These hearty energy cookies are packed with nuts, coconut, raisins and just a little bit of chocolate. Made with spelt flo...
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Before anyone asks about substitutions, I thought I would jump in and say this....feel free to experiment with these cookies. This recipe is one that I made up some time ago and I have been happy with the results, but if you want to leave something out or substitute something else for another ingredient, feel free to. Would another oil work instead of coconut oil? I am sure it would. Have I tried it? No, I have not. These are how I have always made them. I used to only make them with non-dairy butter and the stevia, but recently I tried them with butter and brown sugar and I was totally happy with the results as well.
In this recipe, I suggest a few alternatives for those looking to make these vegan. Cheers!
I am surprised that you cannot find spelt flour as it is becoming more and more common, even in local grocery chain store. In fact, I just bought a big bag of spelt flour at Costco. Most, if not all, health food stores and places like Whole Foods will carry spelt flour. As for another suitable substitution, I would suggest that you could use another grain flour such as kamut; however, if you cannot find spelt flour then I am sure that this would be equally as hard for you to find.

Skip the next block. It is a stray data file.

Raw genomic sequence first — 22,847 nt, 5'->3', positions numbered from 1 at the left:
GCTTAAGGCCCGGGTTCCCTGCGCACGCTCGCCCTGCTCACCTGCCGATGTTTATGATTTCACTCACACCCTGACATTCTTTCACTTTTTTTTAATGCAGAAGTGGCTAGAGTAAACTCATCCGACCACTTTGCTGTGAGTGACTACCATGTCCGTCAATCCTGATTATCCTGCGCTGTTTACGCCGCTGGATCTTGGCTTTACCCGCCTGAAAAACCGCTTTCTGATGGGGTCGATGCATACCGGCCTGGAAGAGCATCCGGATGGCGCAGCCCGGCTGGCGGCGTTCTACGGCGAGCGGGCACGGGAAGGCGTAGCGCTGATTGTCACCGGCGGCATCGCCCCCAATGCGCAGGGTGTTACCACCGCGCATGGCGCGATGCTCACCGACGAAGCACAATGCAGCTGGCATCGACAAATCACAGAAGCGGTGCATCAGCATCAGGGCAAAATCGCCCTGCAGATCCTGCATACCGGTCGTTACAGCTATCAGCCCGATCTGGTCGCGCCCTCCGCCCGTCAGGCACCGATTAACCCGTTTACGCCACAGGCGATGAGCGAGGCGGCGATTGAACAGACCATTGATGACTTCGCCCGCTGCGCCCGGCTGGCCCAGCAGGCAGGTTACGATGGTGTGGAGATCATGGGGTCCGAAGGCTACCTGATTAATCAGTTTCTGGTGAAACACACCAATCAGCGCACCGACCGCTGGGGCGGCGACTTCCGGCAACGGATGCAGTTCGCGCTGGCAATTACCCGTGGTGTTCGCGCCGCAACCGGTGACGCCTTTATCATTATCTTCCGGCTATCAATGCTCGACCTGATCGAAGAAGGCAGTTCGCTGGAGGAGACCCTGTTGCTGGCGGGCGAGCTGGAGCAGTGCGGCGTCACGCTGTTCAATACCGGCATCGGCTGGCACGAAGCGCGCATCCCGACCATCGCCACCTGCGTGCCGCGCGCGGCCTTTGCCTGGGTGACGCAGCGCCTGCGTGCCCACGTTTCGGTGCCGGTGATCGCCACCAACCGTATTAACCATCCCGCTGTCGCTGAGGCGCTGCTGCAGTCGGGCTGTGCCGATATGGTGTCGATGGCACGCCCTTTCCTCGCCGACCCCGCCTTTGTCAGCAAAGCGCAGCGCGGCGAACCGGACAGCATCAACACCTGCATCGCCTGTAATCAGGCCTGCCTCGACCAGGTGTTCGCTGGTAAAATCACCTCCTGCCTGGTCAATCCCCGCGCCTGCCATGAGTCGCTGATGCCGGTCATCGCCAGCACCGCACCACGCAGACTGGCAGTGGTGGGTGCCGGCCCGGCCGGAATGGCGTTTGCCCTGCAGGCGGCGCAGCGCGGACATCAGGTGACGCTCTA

As for other flours, as I mentioned in the comment above, I am sure you can make substitutions; however, I have not tried any other flour myself. You could try using regular flour but the texture might be different. Again, I am not sure as I have not tried it myself. Cheers!
Thanks for developing a take on the power cookie-I've tried to figure it out once too but didn't put a lot of effort into it.
Is there any way that you know of to obtain a nutritional analysis on this and any other recipes?
Congrats on the training and have a great race!
We do not really focus on calories or nutritional information as we focus on the skills and techniques behind cooking and recipes. Although we have many instructional recipes we are not a recipe site.
There are many sites and books out there where you can obtain nutritional information. The only trouble I find with many of them is that they are often quite vague or more like estimates rather than exact counts.
I tend to just look at ingredients of what I am making to determine how "healthy" it is. For example, these cookies have quite a few nuts and seeds in them, so I know they will be higher in fat, yet I also know that it would be a good fat. I also know that before I eat these cookies I am try to go for a run first so I don't really worry about the extra calories :-)
I did do an online search for you and found this site which gives the nutritional count of the Whole Foods Power cookies, which is similar but I am not sure how similar. Hope this helps. Cheers!